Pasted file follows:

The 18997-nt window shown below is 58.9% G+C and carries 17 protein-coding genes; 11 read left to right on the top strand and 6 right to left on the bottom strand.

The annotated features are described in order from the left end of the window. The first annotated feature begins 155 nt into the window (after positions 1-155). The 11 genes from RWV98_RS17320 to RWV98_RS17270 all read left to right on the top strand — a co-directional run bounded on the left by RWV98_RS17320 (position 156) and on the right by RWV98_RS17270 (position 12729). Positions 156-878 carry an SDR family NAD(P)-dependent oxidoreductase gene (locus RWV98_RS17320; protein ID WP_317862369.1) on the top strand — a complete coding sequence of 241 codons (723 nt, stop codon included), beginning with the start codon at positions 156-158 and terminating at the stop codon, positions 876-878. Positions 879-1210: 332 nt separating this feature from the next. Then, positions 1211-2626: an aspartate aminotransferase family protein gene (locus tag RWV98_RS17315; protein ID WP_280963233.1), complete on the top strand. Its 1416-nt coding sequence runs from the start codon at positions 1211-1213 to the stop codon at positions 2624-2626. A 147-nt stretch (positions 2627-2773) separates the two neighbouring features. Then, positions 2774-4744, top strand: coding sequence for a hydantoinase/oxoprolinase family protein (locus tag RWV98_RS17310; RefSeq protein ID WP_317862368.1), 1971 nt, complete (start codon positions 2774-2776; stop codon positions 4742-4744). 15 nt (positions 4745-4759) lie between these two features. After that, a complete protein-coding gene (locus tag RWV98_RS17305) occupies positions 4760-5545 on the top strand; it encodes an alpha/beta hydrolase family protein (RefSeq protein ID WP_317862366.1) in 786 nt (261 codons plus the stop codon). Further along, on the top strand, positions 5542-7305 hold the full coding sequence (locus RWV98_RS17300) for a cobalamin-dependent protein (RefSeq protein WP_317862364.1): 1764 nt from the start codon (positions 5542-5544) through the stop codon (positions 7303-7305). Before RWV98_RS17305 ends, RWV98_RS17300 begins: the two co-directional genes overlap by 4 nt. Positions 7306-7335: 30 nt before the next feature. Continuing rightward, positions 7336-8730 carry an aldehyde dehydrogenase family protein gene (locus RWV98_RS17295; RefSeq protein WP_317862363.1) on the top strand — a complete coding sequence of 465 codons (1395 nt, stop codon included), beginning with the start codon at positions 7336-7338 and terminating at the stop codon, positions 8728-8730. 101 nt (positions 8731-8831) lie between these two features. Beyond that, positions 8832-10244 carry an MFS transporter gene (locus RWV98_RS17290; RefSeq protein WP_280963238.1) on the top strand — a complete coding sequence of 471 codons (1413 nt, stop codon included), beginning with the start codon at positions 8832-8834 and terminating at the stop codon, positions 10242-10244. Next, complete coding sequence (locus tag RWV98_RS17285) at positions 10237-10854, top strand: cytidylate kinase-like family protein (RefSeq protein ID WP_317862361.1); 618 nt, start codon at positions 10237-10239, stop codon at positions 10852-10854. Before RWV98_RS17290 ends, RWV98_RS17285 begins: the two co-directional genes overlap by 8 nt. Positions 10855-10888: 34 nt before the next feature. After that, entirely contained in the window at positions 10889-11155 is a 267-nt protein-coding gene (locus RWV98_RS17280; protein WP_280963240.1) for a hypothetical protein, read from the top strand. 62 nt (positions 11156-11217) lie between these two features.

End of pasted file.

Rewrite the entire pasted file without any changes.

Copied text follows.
The 18997-nt window shown below is 58.9% G+C and carries 17 protein-coding genes; 11 read left to right on the top strand and 6 right to left on the bottom strand.

The annotated features are described in order from the left end of the window. The first annotated feature begins 155 nt into the window (after positions 1-155). The 11 genes from RWV98_RS17320 to RWV98_RS17270 all read left to right on the top strand — a co-directional run bounded on the left by RWV98_RS17320 (position 156) and on the right by RWV98_RS17270 (position 12729). Positions 156-878 carry an SDR family NAD(P)-dependent oxidoreductase gene (locus RWV98_RS17320; protein ID WP_317862369.1) on the top strand — a complete coding sequence of 241 codons (723 nt, stop codon included), beginning with the start codon at positions 156-158 and terminating at the stop codon, positions 876-878. Positions 879-1210: 332 nt separating this feature from the next. Then, positions 1211-2626: an aspartate aminotransferase family protein gene (locus tag RWV98_RS17315; protein ID WP_280963233.1), complete on the top strand. Its 1416-nt coding sequence runs from the start codon at positions 1211-1213 to the stop codon at positions 2624-2626. A 147-nt stretch (positions 2627-2773) separates the two neighbouring features. Then, positions 2774-4744, top strand: coding sequence for a hydantoinase/oxoprolinase family protein (locus tag RWV98_RS17310; RefSeq protein ID WP_317862368.1), 1971 nt, complete (start codon positions 2774-2776; stop codon positions 4742-4744). 15 nt (positions 4745-4759) lie between these two features. After that, a complete protein-coding gene (locus tag RWV98_RS17305) occupies positions 4760-5545 on the top strand; it encodes an alpha/beta hydrolase family protein (RefSeq protein ID WP_317862366.1) in 786 nt (261 codons plus the stop codon). Further along, on the top strand, positions 5542-7305 hold the full coding sequence (locus RWV98_RS17300) for a cobalamin-dependent protein (RefSeq protein WP_317862364.1): 1764 nt from the start codon (positions 5542-5544) through the stop codon (positions 7303-7305). Before RWV98_RS17305 ends, RWV98_RS17300 begins: the two co-directional genes overlap by 4 nt. Positions 7306-7335: 30 nt before the next feature. Continuing rightward, positions 7336-8730 carry an aldehyde dehydrogenase family protein gene (locus RWV98_RS17295; RefSeq protein WP_317862363.1) on the top strand — a complete coding sequence of 465 codons (1395 nt, stop codon included), beginning with the start codon at positions 7336-7338 and terminating at the stop codon, positions 8728-8730. 101 nt (positions 8731-8831) lie between these two features. Beyond that, positions 8832-10244 carry an MFS transporter gene (locus RWV98_RS17290; RefSeq protein WP_280963238.1) on the top strand — a complete coding sequence of 471 codons (1413 nt, stop codon included), beginning with the start codon at positions 8832-8834 and terminating at the stop codon, positions 10242-10244. Next, complete coding sequence (locus tag RWV98_RS17285) at positions 10237-10854, top strand: cytidylate kinase-like family protein (RefSeq protein ID WP_317862361.1); 618 nt, start codon at positions 10237-10239, stop codon at positions 10852-10854. Before RWV98_RS17290 ends, RWV98_RS17285 begins: the two co-directional genes overlap by 8 nt. Positions 10855-10888: 34 nt before the next feature. After that, entirely contained in the window at positions 10889-11155 is a 267-nt protein-coding gene (locus RWV98_RS17280; protein WP_280963240.1) for a hypothetical protein, read from the top strand. 62 nt (positions 11156-11217) lie between these two features.